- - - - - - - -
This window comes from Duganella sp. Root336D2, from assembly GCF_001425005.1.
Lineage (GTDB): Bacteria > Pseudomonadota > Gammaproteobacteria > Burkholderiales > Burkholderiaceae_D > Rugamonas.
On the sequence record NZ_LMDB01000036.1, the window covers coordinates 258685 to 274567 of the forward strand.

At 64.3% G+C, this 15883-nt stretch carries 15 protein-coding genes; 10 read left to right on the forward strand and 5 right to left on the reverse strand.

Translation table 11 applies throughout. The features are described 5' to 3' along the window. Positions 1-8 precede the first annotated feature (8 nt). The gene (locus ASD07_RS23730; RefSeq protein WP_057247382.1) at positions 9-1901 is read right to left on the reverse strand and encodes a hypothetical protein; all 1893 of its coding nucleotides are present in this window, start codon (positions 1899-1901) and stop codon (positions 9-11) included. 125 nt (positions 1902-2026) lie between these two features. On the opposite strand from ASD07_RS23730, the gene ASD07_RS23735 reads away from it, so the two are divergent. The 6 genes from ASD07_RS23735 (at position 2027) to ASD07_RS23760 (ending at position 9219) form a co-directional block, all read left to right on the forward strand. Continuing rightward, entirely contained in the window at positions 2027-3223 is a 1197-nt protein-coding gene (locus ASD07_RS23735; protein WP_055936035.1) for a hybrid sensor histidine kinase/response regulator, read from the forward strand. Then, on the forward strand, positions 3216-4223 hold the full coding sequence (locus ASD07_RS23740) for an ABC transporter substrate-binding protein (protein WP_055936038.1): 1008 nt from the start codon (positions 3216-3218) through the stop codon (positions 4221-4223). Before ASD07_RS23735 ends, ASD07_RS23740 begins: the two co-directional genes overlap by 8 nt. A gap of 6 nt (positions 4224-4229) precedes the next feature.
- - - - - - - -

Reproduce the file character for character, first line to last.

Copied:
This window comes from Duganella sp. Root336D2, from assembly GCF_001425005.1.
Lineage (GTDB): Bacteria > Pseudomonadota > Gammaproteobacteria > Burkholderiales > Burkholderiaceae_D > Rugamonas.
On the sequence record NZ_LMDB01000036.1, the window covers coordinates 258685 to 274567 of the forward strand.

At 64.3% G+C, this 15883-nt stretch carries 15 protein-coding genes; 10 read left to right on the forward strand and 5 right to left on the reverse strand.

Translation table 11 applies throughout. The features are described 5' to 3' along the window. Positions 1-8 precede the first annotated feature (8 nt). The gene (locus ASD07_RS23730; RefSeq protein WP_057247382.1) at positions 9-1901 is read right to left on the reverse strand and encodes a hypothetical protein; all 1893 of its coding nucleotides are present in this window, start codon (positions 1899-1901) and stop codon (positions 9-11) included. 125 nt (positions 1902-2026) lie between these two features. On the opposite strand from ASD07_RS23730, the gene ASD07_RS23735 reads away from it, so the two are divergent. The 6 genes from ASD07_RS23735 (at position 2027) to ASD07_RS23760 (ending at position 9219) form a co-directional block, all read left to right on the forward strand. Continuing rightward, entirely contained in the window at positions 2027-3223 is a 1197-nt protein-coding gene (locus ASD07_RS23735; protein WP_055936035.1) for a hybrid sensor histidine kinase/response regulator, read from the forward strand. Then, on the forward strand, positions 3216-4223 hold the full coding sequence (locus ASD07_RS23740) for an ABC transporter substrate-binding protein (protein WP_055936038.1): 1008 nt from the start codon (positions 3216-3218) through the stop codon (positions 4221-4223). Before ASD07_RS23735 ends, ASD07_RS23740 begins: the two co-directional genes overlap by 8 nt. A gap of 6 nt (positions 4224-4229) precedes the next feature.